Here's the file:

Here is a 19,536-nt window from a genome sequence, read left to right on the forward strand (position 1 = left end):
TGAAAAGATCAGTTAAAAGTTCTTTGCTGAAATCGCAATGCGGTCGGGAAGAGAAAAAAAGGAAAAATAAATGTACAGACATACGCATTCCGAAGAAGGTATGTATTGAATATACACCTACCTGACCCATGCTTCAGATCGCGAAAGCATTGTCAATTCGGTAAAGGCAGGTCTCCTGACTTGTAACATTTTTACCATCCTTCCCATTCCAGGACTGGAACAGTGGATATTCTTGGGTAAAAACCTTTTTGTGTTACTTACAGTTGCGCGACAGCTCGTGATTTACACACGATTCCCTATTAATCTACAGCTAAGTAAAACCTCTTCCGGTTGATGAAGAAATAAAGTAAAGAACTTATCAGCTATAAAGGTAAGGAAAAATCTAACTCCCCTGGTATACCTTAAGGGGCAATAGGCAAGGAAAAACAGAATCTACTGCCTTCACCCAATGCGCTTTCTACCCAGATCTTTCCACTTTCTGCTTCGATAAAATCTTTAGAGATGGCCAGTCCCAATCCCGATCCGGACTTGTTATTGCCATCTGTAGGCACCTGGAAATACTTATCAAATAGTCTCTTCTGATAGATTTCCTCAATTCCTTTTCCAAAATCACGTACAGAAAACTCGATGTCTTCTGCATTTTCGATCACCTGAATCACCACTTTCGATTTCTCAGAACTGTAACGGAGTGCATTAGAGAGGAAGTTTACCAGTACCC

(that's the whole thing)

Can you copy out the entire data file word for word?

Here is a 19,536-nt window from a genome sequence, read left to right on the forward strand (position 1 = left end):
TGAAAAGATCAGTTAAAAGTTCTTTGCTGAAATCGCAATGCGGTCGGGAAGAGAAAAAAAGGAAAAATAAATGTACAGACATACGCATTCCGAAGAAGGTATGTATTGAATATACACCTACCTGACCCATGCTTCAGATCGCGAAAGCATTGTCAATTCGGTAAAGGCAGGTCTCCTGACTTGTAACATTTTTACCATCCTTCCCATTCCAGGACTGGAACAGTGGATATTCTTGGGTAAAAACCTTTTTGTGTTACTTACAGTTGCGCGACAGCTCGTGATTTACACACGATTCCCTATTAATCTACAGCTAAGTAAAACCTCTTCCGGTTGATGAAGAAATAAAGTAAAGAACTTATCAGCTATAAAGGTAAGGAAAAATCTAACTCCCCTGGTATACCTTAAGGGGCAATAGGCAAGGAAAAACAGAATCTACTGCCTTCACCCAATGCGCTTTCTACCCAGATCTTTCCACTTTCTGCTTCGATAAAATCTTTAGAGATGGCCAGTCCCAATCCCGATCCGGACTTGTTATTGCCATCTGTAGGCACCTGGAAATACTTATCAAATAGTCTCTTCTGATAGATTTCCTCAATTCCTTTTCCAAAATCACGTACAGAAAACTCGATGTCTTCTGCATTTTCGATCACCTGAATCACCACTTTCGATTTCTCAGAACTGTAACGGAGTGCATTAGAGAGGAAGTTTACCAGTACCC